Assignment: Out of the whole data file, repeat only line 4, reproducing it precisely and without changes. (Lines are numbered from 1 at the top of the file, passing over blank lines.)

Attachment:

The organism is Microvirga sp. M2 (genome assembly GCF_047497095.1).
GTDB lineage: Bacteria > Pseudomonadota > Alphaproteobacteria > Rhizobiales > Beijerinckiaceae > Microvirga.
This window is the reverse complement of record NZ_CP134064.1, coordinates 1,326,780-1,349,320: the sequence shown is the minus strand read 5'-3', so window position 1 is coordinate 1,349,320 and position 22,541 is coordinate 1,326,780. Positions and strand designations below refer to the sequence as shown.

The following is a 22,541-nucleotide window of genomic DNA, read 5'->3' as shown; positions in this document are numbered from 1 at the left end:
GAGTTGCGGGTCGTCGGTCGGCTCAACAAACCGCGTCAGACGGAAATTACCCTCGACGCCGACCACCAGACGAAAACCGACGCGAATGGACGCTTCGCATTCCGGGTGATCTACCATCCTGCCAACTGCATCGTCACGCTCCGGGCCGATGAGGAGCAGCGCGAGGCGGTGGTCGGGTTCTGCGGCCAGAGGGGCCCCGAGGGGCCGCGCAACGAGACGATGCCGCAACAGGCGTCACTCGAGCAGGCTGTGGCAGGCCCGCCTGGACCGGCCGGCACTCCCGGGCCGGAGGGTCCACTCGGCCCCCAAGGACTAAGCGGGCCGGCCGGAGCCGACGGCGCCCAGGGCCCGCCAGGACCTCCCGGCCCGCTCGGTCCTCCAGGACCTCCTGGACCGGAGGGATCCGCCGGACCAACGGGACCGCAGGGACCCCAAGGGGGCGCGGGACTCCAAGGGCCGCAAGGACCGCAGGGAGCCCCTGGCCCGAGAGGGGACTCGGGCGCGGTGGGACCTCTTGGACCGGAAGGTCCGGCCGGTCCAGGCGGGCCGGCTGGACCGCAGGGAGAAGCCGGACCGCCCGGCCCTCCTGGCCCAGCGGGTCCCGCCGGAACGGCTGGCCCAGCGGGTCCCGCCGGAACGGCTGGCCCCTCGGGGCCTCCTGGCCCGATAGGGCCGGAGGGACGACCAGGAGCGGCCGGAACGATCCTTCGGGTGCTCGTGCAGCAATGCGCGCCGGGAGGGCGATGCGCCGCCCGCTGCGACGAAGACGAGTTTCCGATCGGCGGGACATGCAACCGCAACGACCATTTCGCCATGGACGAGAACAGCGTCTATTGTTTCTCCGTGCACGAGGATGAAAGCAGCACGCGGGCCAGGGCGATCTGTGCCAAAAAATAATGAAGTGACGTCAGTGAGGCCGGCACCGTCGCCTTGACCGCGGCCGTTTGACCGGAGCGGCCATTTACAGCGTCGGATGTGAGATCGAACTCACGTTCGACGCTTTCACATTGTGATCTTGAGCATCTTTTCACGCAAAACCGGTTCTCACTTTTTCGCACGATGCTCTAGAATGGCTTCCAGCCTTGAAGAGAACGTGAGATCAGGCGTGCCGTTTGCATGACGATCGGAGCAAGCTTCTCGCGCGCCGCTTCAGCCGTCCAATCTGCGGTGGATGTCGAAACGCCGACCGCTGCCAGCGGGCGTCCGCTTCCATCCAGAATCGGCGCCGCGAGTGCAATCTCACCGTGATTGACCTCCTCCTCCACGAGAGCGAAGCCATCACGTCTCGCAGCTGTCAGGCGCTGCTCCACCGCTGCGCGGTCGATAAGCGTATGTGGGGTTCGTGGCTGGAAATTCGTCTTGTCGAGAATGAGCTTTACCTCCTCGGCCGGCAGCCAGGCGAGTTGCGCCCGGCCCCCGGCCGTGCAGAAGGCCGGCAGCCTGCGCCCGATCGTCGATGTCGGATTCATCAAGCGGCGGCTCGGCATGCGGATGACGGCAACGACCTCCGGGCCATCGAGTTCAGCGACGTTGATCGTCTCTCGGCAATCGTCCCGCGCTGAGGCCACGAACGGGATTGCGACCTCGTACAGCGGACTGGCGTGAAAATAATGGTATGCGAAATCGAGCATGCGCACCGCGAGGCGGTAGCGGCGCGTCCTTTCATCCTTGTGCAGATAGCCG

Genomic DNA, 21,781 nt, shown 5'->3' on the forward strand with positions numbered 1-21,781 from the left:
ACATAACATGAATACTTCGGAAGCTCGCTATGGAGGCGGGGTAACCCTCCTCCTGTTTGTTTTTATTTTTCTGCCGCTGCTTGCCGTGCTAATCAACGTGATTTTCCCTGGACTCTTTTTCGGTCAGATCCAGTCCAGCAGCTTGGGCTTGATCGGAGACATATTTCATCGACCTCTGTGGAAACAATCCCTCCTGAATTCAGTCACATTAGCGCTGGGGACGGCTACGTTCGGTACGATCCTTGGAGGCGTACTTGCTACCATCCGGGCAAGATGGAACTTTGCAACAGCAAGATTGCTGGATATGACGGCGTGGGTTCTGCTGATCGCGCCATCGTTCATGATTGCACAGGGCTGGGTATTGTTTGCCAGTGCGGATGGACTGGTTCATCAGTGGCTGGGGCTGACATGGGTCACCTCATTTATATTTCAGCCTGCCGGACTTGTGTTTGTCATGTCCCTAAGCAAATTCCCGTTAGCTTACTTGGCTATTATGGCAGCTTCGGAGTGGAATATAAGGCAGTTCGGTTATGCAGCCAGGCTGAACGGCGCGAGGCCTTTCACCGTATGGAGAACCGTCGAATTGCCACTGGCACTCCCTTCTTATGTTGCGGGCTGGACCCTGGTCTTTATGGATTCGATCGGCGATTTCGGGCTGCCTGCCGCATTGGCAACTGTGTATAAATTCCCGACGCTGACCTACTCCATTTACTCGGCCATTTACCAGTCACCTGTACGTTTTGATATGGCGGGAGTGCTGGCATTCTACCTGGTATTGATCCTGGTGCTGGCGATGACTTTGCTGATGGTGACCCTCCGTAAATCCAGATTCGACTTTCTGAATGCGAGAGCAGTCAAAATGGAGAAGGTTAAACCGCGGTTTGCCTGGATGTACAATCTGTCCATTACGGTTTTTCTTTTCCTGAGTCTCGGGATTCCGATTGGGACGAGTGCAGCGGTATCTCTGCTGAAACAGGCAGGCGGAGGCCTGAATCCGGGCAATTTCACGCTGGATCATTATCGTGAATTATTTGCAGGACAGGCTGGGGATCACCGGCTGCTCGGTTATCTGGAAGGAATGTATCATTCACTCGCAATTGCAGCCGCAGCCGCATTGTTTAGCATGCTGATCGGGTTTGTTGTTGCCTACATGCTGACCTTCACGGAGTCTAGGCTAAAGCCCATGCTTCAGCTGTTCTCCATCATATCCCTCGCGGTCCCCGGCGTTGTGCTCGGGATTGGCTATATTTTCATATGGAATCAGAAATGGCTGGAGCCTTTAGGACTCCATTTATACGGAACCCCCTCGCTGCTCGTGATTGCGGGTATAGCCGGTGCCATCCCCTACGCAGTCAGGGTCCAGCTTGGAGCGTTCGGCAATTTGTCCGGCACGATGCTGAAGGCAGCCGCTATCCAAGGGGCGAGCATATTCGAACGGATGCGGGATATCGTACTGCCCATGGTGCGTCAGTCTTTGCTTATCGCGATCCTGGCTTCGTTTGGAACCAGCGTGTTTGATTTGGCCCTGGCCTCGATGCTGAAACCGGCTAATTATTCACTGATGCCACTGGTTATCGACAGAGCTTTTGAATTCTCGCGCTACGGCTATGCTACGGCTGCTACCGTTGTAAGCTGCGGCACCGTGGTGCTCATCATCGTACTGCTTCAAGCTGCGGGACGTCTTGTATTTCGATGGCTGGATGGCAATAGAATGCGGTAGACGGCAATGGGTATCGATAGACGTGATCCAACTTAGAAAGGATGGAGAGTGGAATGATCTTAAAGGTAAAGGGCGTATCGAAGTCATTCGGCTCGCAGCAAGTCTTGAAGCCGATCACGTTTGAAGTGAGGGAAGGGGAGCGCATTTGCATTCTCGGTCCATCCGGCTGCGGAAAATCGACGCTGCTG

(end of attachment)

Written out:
The following is a 22,541-nucleotide window of genomic DNA, read 5'->3' as shown; positions in this document are numbered from 1 at the left end: